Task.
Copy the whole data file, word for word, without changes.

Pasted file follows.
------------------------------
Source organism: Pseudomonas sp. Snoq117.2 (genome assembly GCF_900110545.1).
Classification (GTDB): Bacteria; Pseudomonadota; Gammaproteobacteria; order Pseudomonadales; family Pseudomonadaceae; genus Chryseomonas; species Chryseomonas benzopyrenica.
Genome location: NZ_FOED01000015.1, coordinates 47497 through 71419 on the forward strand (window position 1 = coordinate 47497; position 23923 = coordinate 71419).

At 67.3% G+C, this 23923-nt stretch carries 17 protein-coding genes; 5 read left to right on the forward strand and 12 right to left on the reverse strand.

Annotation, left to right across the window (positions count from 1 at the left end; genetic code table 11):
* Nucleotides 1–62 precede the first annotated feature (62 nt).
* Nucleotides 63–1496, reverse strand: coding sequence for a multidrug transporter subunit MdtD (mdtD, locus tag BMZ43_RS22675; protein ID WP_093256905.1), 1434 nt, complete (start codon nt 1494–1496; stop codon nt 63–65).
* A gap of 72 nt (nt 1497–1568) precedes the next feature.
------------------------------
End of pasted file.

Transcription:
Source organism: Pseudomonas sp. Snoq117.2 (genome assembly GCF_900110545.1).
Classification (GTDB): Bacteria; Pseudomonadota; Gammaproteobacteria; order Pseudomonadales; family Pseudomonadaceae; genus Chryseomonas; species Chryseomonas benzopyrenica.
Genome location: NZ_FOED01000015.1, coordinates 47497 through 71419 on the forward strand (window position 1 = coordinate 47497; position 23923 = coordinate 71419).

At 67.3% G+C, this 23923-nt stretch carries 17 protein-coding genes; 5 read left to right on the forward strand and 12 right to left on the reverse strand.

Annotation, left to right across the window (positions count from 1 at the left end; genetic code table 11):
* Nucleotides 1–62 precede the first annotated feature (62 nt).
* Nucleotides 63–1496, reverse strand: coding sequence for a multidrug transporter subunit MdtD (mdtD, locus tag BMZ43_RS22675; protein ID WP_093256905.1), 1434 nt, complete (start codon nt 1494–1496; stop codon nt 63–65).
* A gap of 72 nt (nt 1497–1568) precedes the next feature.